Recording and accreditation in youth work
By Sam Long:
Recording and evidencing some of the work undertaken with young people can be difficult or very Straight forward. Often I have been asked by volunteers/trainee youth workers who have difficulty in understanding recorded outcomes and what they should be evidencing and looking out for. I end up telling them that it is a way of evidencing movement made by a young person. Can be a valuable process of reflection for the young person that is facilitated by a youth worker. Or could be a way of understanding a process that a young person has traveled. I also inform them that it is way recognition of a young persons development that could be a positive way of noticing a young person’s achievement.
According to NYA definition “Credit Where It’s Due” ‘Recorded outcomes’ must have the following features:
- Provide evidence to show actions undertaken by the young person, their progression, and distance traveled – to show distance traveled the record must identify starting points, describe the process/identify what happened, and be clear about the achievement, learning gain or
- End product. This may include, for instance, a decision made as a result of counseling or a detached work encounter.
- Provide evidence of the benefit derived by the young person as a result of a youth work intervention.
- Be evidenced (though not accredited) by a youth worker or an external awarding body.
- Be meaningful (not just a narrative of events) – it must confirm the achievement of a declared-objective that is significant for that individual young person. Some subjective judgments will need to be made in assessing what constitutes a ‘significant’ objective for each young person, given their backgrounds and skill levels.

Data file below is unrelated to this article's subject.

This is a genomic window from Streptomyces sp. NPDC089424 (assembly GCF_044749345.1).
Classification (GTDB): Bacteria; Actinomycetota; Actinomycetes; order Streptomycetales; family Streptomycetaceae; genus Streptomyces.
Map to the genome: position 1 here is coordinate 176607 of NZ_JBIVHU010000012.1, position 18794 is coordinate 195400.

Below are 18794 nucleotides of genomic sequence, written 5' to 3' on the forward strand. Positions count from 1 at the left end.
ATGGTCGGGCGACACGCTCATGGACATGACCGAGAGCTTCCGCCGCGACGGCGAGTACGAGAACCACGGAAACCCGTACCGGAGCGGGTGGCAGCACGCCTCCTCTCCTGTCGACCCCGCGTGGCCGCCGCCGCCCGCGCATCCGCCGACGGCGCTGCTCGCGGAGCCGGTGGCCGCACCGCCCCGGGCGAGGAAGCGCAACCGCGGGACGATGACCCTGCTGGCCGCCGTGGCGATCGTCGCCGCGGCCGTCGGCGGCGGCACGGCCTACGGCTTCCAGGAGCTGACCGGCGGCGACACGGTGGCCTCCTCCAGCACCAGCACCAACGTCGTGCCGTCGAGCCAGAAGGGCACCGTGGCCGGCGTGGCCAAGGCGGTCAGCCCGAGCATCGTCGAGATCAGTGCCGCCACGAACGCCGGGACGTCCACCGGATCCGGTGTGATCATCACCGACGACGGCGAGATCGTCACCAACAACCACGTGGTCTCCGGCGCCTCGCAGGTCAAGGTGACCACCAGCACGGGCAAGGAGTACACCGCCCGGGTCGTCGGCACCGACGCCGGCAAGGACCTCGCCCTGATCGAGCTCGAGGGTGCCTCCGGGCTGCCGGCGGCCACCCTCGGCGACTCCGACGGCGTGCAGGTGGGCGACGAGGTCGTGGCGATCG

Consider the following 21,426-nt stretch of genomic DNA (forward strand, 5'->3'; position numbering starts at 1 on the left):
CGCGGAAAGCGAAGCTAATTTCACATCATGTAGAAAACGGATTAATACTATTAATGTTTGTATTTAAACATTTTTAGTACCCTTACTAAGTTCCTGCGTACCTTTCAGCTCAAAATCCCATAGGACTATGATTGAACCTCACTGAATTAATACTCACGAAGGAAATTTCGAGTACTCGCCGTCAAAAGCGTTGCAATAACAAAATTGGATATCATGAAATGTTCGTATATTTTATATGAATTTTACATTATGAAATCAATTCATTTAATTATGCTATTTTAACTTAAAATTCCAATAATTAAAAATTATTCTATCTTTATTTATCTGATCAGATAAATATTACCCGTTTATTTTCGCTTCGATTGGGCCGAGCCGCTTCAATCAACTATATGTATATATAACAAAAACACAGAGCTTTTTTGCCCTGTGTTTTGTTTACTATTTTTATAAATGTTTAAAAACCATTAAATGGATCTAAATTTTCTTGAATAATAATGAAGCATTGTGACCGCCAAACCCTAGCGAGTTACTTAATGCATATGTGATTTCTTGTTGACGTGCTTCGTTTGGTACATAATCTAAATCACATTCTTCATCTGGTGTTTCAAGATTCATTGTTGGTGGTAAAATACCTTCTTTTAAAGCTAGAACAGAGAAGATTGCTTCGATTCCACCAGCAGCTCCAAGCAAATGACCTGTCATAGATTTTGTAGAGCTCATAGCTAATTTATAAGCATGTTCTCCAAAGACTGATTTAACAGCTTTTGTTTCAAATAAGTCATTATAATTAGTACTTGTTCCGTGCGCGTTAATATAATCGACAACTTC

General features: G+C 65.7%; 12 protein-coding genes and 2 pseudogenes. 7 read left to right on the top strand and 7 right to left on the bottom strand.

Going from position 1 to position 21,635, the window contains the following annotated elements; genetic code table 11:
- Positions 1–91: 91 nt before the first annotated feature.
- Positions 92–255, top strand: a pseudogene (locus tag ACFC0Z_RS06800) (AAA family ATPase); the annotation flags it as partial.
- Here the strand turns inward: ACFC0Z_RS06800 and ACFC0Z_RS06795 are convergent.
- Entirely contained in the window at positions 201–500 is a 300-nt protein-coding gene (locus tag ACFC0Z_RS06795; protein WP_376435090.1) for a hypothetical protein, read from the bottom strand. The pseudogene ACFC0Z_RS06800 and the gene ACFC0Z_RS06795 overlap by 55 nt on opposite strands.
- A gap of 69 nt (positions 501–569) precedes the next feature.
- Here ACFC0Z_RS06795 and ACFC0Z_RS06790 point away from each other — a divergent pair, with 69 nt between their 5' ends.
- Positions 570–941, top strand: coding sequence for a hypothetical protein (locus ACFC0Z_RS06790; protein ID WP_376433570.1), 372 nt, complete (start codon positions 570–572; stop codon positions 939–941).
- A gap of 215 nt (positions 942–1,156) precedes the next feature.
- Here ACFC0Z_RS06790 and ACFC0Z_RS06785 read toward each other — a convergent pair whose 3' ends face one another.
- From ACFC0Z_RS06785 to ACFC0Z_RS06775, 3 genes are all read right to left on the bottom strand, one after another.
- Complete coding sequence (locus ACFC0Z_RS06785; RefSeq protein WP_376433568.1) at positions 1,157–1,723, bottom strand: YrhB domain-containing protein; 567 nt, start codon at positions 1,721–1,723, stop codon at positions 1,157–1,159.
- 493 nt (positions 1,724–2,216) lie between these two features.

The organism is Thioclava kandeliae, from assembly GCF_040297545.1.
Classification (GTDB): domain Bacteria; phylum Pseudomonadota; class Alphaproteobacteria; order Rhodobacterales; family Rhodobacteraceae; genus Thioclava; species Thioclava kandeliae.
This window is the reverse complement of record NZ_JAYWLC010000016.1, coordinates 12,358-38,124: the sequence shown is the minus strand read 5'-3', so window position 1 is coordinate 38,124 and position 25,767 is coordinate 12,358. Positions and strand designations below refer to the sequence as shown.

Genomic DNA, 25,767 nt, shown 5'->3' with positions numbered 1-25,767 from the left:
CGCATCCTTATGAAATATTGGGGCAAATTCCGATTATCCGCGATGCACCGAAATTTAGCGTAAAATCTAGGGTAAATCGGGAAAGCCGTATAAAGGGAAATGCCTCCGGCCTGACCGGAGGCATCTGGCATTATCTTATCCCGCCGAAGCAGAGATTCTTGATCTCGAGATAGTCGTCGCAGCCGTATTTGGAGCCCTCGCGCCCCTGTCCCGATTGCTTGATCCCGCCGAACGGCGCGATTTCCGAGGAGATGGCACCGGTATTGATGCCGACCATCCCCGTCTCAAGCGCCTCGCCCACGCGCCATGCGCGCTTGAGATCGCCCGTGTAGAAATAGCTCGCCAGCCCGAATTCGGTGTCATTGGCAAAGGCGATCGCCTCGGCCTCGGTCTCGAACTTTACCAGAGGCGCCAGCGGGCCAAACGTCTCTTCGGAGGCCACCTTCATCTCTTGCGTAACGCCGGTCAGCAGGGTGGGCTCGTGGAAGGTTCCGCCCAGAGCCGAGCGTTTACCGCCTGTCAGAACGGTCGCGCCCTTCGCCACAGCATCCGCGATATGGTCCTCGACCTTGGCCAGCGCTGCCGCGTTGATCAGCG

- Be recognizable within Ofsted frameworks for inspection – the record should be able to provide evidence to inspectors seeking to report within the section ‘Standards of young people’s achievement and the quality of youth work practice’. A ‘recorded outcome’ does not:
- Have to subscribe to a specific format;
- Necessarily lead to an accredited outcome – a recorded outcome may be sufficient alone for some young people. For others it may form part of the learning journey towards an accredited outcome; or
- Have to be measured against a declared curriculum, but it can be good practice to do so.’ Accredited outcomes’ must have the following features:
- Be undertaken by young people supported within the youth work process.
- Have currency/credibility outside youth work including enhancing life and social skills and, where possible, a link to employment, education and training.
- Be subject to either independent internal verification by the organization making the award or be externally assessed by an awarding body.
Heres as short video on recorded outcome
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